When Avery gets there, she is surprised that she can’t find Skylar anywhere.  But Avery doesn’t really begin to worry until the photographs are revealed – and the artist becomes enraged because not only has someone stolen one of his photographs, it has actually been replaced by another picture of Skylar posing as though she has died… except Avery isn’t convinced that it is actually a pose…

Soon Avery and our friends from Cold Shot (which you definitely need to read before reading this book to really understand the interactions between the main characters) are scampering all over the place trying to put together the clues.  And while some of them have jurisdiction over what they are doing, I was sometimes confused about how they would just knock on doors and ask questions and people would just chat it up with them without requesting any kind of proof that these people should be asking these questions.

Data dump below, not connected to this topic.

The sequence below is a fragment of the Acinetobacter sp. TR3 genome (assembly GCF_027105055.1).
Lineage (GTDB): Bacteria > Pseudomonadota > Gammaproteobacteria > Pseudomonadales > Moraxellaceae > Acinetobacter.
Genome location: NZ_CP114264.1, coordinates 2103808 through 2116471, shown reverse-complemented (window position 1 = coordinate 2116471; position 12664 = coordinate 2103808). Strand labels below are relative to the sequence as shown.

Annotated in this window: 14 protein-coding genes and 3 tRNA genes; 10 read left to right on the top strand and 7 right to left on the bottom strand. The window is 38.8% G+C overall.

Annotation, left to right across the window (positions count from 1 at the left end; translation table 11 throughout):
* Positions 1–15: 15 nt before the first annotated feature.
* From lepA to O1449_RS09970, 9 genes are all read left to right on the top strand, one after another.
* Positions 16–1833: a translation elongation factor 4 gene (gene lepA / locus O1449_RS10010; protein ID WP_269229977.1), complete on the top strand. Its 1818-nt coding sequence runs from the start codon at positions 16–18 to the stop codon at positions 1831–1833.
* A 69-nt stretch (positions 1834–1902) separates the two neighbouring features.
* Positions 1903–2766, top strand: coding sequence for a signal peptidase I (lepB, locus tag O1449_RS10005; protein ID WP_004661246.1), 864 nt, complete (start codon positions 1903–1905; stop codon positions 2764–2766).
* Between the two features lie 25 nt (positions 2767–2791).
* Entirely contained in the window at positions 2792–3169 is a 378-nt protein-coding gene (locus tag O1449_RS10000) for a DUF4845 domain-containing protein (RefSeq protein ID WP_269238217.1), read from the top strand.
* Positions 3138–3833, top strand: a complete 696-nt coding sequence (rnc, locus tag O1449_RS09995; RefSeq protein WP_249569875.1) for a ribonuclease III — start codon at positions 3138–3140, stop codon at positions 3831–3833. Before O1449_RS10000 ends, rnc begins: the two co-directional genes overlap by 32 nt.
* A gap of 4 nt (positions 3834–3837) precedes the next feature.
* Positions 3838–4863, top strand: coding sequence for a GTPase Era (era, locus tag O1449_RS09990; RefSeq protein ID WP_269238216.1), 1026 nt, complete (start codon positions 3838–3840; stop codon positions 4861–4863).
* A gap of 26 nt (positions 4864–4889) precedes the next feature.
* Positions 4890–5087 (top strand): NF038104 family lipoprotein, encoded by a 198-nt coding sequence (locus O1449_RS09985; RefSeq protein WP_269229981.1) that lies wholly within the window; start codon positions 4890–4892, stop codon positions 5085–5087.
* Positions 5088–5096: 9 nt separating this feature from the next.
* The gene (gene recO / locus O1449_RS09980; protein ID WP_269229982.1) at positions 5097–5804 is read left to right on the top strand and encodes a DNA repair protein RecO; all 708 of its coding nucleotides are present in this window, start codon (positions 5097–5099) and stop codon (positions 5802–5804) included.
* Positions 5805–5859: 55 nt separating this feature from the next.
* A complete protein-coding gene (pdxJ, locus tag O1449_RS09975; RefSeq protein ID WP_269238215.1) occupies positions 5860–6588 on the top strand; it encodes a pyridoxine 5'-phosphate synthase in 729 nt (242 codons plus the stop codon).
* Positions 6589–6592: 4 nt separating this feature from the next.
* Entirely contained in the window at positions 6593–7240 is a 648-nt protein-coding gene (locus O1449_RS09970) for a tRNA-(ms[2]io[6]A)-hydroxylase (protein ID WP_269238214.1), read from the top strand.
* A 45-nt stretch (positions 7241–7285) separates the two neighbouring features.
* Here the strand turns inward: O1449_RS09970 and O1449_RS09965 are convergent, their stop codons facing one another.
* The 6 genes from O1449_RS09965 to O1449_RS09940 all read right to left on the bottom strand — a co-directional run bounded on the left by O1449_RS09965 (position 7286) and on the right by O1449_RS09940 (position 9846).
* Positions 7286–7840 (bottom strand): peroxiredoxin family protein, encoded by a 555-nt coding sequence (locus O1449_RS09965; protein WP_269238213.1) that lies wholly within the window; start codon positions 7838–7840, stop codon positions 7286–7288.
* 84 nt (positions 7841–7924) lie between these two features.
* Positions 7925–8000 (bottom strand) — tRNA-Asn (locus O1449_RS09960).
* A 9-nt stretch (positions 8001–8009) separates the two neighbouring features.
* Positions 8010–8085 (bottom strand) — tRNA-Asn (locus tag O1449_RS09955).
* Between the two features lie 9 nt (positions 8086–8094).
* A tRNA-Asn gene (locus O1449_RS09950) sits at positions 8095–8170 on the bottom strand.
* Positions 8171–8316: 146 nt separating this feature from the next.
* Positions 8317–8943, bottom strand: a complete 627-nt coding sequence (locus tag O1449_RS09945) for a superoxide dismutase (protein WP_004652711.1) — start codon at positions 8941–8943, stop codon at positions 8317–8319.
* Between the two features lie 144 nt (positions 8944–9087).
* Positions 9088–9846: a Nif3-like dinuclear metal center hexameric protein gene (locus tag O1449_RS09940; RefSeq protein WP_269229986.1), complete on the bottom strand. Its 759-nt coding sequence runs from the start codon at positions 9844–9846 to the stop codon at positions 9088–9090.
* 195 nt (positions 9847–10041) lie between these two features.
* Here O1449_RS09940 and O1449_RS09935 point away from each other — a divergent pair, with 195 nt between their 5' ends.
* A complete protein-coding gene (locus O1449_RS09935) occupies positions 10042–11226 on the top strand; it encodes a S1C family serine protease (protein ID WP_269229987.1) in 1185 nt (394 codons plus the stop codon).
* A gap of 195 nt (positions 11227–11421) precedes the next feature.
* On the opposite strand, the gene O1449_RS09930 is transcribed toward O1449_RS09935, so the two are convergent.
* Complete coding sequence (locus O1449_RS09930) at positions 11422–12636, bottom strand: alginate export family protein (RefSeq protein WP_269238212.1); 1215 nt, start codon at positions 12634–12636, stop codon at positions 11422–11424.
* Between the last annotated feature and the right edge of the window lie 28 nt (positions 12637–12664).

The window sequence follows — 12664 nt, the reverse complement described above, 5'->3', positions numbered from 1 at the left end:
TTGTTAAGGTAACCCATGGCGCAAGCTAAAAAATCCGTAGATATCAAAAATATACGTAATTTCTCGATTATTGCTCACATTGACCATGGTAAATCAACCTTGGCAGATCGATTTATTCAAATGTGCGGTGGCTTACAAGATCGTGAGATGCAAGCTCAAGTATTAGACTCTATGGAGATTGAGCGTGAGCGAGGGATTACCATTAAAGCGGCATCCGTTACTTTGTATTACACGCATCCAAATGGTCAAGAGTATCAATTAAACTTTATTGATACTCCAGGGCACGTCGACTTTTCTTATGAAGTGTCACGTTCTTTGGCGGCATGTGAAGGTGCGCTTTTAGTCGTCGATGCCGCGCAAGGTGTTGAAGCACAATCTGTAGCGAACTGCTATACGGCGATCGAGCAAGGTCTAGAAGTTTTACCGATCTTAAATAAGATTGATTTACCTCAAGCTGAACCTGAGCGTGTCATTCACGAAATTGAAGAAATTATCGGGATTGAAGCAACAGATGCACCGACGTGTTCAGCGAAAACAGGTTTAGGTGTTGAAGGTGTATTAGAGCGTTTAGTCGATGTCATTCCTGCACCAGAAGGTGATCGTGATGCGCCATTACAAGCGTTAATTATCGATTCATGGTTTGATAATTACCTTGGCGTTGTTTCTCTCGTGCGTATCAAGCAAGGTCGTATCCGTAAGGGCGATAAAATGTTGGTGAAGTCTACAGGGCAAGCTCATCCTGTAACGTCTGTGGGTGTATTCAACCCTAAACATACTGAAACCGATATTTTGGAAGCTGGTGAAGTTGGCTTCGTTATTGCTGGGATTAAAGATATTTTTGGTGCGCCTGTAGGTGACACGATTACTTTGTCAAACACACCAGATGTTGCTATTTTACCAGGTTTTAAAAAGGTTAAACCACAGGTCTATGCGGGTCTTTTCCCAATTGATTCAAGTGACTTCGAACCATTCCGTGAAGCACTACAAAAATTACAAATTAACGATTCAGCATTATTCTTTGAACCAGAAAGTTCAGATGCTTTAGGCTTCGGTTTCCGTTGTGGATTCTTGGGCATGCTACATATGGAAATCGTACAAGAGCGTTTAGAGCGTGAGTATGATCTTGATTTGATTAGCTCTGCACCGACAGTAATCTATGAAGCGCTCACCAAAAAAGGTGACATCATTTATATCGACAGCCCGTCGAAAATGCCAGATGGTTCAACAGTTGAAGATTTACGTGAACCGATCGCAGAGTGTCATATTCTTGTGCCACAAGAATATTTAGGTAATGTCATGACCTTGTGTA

Then there was this weird secondary plot with a terrorist who snuck into the country illegally on a boat, and that thread just didn’t seem to fit with the Skylar story at all.  Instead, it felt like a heavy-handed contrivance so Pettrey could keep setting up another couple for the next book.  I found myself mildly aggravated, because with a little more attention, I think that the Skylar mystery could have been much stronger.  Like I understand that you want to make characters flow from one story to the next, but I don’t have to be repeatedly told about the confused/conflicted feelings that these other two have for each other just so I’ll understand the next book.  Instead, it felt like the other couple was stealing the show from Avery and Parker.